Fitch said he does believe that things on the Hill are improving. There have been recent changes following major harassment scandals in Congress, such as a mandated sexual harassment training. Fitch said House is also offering a new program that will help staffers learn about management and legislative research and communications.
What’s the solution?
For the sake of retention, as much as workers’ rights, Congress needs to create a healthy workplace environment beyond just the guarantee that bosses won’t shame you or throw things in the office, Fitch said. He added that retention could be improved by giving workers more incentives, such as tuition assistance or more frequent pay periods. (Currently, House staffers are only paid once a month.) A LegiStorm analysis found that the number of staffers in their 40s has declined from more than 14 percent of all staff in 2001, to just over 9 percent today.
Congressional staff are also not allowed to unionize, which would help introduce more protections for workers and possibly curb abusive behavior. McGehee said unionization in members’ offices is “considered kind of a radioactive topic” on the Hill on both sides of the aisle.
Unionization can make a difference, however. Conti said that, currently, in any sector, unless the workforce is unionized and tries to enforce certain standards of conduct, it’s tough to hold people accountable for workplace abuse that isn’t targeting someone by gender or race or another protected class. A reputation for being an abusive boss, even in severe circumstances, isn’t usually enough to push someone out of office or prevent them from consideration for government office.
Conti said, “There’s nothing illegal in most circumstances. If you’re working in a unionized workforce, that’s one thing. But there’s nothing illegal in being, as people in my field colloquially refer to as, an equal opportunity offender. You’re awful to everybody so it’s not like you’re discriminating against anybody. It’s inhumane. It’s immoral. It’s unethical. But it’s not illegal.”
“We make harassment on the basis of protected classes illegal, but could we fashion some sort of right to be free from harassment on the job irrespective of a protected characteristic?”
There are often gender differences in who is targeted, however. A 2017 survey of 1,008 adults found that almost 60 percent of U.S. workers are affected by workplace bullying. Seventy percent of those bullies were men and 60 percent of their targets were women. Additionally, the survey found that women bullied other women more often than men.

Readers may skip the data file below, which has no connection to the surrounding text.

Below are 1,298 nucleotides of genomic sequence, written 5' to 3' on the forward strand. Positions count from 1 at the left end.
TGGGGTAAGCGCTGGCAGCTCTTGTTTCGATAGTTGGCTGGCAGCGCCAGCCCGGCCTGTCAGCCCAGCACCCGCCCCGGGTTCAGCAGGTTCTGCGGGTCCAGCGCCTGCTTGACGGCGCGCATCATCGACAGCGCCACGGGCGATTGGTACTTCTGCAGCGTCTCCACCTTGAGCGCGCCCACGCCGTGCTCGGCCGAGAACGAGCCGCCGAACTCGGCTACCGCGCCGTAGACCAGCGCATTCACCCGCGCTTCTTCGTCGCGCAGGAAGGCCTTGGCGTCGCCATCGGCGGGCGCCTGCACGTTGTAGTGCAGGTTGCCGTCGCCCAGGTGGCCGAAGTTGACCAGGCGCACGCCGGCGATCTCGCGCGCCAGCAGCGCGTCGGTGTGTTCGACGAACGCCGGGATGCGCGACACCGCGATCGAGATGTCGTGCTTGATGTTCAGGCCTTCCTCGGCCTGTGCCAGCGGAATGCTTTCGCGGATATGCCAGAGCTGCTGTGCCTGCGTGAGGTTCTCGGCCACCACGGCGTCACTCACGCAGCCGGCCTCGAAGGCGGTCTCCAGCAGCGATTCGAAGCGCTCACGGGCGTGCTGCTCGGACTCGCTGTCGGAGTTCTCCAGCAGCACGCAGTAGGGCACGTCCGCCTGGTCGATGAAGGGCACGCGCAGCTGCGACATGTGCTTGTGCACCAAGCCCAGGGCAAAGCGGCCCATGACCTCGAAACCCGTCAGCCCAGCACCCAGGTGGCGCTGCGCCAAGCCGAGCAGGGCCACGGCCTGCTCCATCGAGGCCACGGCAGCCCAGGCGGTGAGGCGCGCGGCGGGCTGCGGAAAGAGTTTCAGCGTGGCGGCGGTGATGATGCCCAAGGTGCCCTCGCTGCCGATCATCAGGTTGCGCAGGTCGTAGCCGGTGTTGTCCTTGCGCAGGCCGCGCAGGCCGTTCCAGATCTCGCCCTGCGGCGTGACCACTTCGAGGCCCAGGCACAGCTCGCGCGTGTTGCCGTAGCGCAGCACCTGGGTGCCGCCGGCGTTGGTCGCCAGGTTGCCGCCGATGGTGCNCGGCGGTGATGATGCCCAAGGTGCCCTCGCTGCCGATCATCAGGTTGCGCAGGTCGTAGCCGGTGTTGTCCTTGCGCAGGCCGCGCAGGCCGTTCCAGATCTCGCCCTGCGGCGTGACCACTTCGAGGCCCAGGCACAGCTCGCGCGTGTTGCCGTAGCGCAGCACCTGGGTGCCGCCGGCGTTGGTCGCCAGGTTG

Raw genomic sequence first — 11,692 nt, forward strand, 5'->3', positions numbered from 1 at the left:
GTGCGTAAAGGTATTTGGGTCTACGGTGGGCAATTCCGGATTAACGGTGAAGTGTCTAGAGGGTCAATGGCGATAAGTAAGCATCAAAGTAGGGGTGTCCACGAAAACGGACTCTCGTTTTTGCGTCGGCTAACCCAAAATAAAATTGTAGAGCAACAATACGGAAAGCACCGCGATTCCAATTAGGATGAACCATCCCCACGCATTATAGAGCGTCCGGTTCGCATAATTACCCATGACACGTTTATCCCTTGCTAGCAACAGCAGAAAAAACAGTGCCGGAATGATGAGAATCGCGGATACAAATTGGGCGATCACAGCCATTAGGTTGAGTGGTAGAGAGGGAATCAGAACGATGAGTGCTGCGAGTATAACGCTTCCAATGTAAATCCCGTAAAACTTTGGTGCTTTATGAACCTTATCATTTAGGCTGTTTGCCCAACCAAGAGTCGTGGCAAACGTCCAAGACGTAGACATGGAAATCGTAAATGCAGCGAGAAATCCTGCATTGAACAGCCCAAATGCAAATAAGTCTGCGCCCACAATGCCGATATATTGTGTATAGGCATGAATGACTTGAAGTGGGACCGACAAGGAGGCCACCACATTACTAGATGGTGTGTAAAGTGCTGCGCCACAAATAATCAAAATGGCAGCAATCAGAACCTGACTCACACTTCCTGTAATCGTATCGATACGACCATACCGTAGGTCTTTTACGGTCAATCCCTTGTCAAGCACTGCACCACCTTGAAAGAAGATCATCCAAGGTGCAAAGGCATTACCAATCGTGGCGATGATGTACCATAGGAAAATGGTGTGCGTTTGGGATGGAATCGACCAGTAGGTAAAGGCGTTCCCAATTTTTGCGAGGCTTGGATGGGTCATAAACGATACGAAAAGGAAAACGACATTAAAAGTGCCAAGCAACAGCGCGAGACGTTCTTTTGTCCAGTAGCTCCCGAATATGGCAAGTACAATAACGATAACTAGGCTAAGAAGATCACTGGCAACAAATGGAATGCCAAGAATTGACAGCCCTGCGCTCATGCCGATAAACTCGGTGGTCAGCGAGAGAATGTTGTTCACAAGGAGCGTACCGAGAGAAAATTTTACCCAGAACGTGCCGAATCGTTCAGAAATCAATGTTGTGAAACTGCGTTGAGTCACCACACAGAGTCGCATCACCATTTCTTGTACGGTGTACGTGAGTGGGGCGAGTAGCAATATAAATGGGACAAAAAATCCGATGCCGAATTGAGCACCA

Conti said a worker could use a civil tort called intentional infliction of emotional distress. A worker could also pursue a workers compensation claim if there are severe mental health consequences. But these are often hard cases to make.
“That’s where if somebody treats an employee in such a way that it is just outside the bounds of reasonableness and the person suffers severe mental anguish as a result of it, then that is illegal, but it’s damn near impossible to prove,” Conti said.
She referred to a case in which someone knowingly falsely accused a worker of stealing things from their employer in order to get them fired — but the case still wasn’t severe enough to rise to the occasion of intentional infliction of emotional distress.
“It really has to be above and beyond, like shrieking and humiliating people and being mercurial and changing the rules all the time, so you really have to think through, is there some sort of harassment?” she said. “We make harassment on the basis of protected classes illegal, but could we fashion some sort of right to be free from harassment on the job irrespective of a protected characteristic?”
McGehee said that without ensuring accountability, implementing better office practices and standards, and addressing what she calls the “blood oath” of loyalty on the Hill, staffers are left to deal with toxic workplaces on their own.
“You’re pretty much in the world saying, ‘I guess my career on the Hill is gone. My career on K Street is not good, since they will probably say no one wants to talk to me.’ So you may as well leave Washington …There’s nobody to go to.”